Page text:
5 Local couples share their secrets for long-term relationships
By Jennifer Colosimo
No matter what sparks it, whether an app or an old-fashioned introduction from a friend, love is something to celebrate. And contrary to popular belief, long-term romances are still revered today. So if you’re a sucker for a good love story, find reassurance that love is very much in the air. Turn the page to meet local couples that can prove it.
Dan and Susan Wirtz
When Dan and Susan met in 1993, they were living almost a thousand miles from each other, but were in fact raised less than two hours apart. It’s been nearly three decades since they met and this year they’ll celebrate their 25th wedding anniversary with their two teenage daughters. No small feat, but one they credit to good communication, unified familial values and a whole lot of respect for each other.
“We have a foundation of common interests, shared values, life philosophy, and love for each other,” Susan says. “We had similar upbringings and thankfully, we are on the same page about finances and parenting! These two topics can cause great conflict if spouses disagree.” The Wirtzes agreed that communication, patience, compromise, and understanding each other’s perspectives are the keys to a good relationship—but they are all elements that have to continually be exercised.
“We have made a point to keep our relationship the primary relationship in our lives,” Dan says. “Respect, consideration, and kindness toward each other, laughing and having fun together—those things are important to us. We feel fortunate that we still like to hang out with each other and enjoy so many of the same activities.”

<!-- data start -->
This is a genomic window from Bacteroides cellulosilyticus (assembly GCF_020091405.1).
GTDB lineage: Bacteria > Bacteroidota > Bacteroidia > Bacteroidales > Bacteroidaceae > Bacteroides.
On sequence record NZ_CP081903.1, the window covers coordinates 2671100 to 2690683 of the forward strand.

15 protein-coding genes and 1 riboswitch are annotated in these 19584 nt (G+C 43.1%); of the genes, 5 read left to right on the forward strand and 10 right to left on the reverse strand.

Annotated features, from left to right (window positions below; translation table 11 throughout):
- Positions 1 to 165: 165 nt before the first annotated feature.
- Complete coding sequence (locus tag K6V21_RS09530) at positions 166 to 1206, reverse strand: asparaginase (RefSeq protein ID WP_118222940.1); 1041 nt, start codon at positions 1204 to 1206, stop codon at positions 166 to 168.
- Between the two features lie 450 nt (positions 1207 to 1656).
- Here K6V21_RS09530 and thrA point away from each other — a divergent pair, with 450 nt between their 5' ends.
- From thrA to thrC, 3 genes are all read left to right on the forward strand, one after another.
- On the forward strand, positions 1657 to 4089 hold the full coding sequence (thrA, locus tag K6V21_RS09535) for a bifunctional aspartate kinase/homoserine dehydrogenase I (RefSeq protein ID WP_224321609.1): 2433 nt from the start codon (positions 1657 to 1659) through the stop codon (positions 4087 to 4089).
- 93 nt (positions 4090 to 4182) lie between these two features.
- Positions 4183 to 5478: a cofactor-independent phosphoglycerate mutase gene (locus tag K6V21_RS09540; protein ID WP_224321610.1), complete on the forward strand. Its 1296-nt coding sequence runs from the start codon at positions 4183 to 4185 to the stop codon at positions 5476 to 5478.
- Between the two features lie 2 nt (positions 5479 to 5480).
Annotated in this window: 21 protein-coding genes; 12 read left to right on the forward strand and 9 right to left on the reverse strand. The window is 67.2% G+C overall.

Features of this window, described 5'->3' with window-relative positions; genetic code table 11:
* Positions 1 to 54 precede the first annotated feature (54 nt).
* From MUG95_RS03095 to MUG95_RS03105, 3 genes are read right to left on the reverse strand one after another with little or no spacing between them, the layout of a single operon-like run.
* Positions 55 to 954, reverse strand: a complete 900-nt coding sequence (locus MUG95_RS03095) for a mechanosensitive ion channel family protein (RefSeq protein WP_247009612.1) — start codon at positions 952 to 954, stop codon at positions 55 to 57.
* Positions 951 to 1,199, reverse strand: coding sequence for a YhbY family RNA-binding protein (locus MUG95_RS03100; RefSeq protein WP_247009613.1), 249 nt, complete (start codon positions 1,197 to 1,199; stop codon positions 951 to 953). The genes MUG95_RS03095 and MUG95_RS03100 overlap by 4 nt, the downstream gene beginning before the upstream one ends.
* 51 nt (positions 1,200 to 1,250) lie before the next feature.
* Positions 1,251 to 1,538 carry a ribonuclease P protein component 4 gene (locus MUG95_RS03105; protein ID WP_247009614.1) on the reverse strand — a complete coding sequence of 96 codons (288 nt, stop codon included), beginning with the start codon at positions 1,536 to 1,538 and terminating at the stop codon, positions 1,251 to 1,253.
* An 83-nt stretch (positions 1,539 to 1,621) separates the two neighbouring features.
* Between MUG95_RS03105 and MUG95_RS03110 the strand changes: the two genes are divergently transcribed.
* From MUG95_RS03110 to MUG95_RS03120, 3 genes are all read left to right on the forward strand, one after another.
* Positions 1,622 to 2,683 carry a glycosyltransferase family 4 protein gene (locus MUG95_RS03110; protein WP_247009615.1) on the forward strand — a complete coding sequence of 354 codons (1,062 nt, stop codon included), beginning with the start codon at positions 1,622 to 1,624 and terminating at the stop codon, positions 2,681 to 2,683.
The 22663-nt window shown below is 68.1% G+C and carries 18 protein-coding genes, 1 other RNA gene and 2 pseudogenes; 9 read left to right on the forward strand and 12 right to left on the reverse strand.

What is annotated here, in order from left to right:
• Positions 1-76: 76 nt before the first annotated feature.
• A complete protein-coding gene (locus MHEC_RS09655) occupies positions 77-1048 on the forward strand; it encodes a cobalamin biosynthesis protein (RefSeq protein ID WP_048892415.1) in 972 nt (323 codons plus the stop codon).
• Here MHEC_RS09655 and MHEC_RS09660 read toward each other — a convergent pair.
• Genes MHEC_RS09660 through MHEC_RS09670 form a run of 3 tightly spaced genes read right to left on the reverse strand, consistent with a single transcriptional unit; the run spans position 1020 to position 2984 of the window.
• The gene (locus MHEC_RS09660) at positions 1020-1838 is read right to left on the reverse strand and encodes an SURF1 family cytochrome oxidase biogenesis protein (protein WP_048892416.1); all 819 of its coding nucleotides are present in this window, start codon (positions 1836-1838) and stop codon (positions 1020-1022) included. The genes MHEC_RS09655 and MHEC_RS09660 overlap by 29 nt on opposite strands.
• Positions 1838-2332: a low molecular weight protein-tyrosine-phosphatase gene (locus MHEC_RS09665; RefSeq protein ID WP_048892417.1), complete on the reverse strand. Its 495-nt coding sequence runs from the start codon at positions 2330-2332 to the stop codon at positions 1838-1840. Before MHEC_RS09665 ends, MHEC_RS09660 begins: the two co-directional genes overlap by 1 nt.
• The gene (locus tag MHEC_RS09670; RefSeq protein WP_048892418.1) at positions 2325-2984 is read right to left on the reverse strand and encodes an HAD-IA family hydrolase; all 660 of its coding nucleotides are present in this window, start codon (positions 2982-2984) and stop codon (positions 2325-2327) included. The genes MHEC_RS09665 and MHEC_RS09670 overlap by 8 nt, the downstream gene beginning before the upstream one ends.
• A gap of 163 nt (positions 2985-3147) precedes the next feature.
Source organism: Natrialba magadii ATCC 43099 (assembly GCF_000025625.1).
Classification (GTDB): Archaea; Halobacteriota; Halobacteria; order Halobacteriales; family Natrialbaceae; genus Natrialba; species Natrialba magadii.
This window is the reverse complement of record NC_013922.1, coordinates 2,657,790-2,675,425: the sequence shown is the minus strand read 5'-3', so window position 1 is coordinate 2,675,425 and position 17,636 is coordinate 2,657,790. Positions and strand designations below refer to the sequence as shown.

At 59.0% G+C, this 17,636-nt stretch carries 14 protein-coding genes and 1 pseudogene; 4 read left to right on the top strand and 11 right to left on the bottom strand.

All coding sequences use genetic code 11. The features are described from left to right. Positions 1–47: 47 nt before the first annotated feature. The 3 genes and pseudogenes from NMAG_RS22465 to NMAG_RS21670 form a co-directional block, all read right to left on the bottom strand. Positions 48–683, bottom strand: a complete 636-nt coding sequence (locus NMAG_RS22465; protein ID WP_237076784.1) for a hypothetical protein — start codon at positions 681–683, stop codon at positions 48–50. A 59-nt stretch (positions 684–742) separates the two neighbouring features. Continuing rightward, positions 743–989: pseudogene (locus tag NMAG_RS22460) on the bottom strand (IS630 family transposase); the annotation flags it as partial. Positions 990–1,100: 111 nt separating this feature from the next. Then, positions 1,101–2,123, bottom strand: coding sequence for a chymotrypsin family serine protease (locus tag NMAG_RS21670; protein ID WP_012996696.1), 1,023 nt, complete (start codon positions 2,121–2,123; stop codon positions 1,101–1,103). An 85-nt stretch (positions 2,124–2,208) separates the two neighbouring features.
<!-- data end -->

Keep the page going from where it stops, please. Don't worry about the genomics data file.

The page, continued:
Having fun together also means giving each other space to do things with friends or pursue hobbies, and because they’ve allowed each other room to grow and change as individuals, they’re stronger as a couple. That strength has equipped them to navigate the deaths of parents, raising teenagers, and running their own business. It’s taught teamwork and compromise—and how to give and receive an apology. Plus, they make a point to share personal notes throughout the year to celebrate what they mean to each other so their love stays prominent.
“Relationships have easy phases and phases when they take a lot of work,” says Susan. “Hang in there when it is challenging and appreciate the times when everything is smooth and easy. Remember why you love the other person and why you chose him/her to be your spouse. Figure out what works best for how you and your family operate and stick to it.”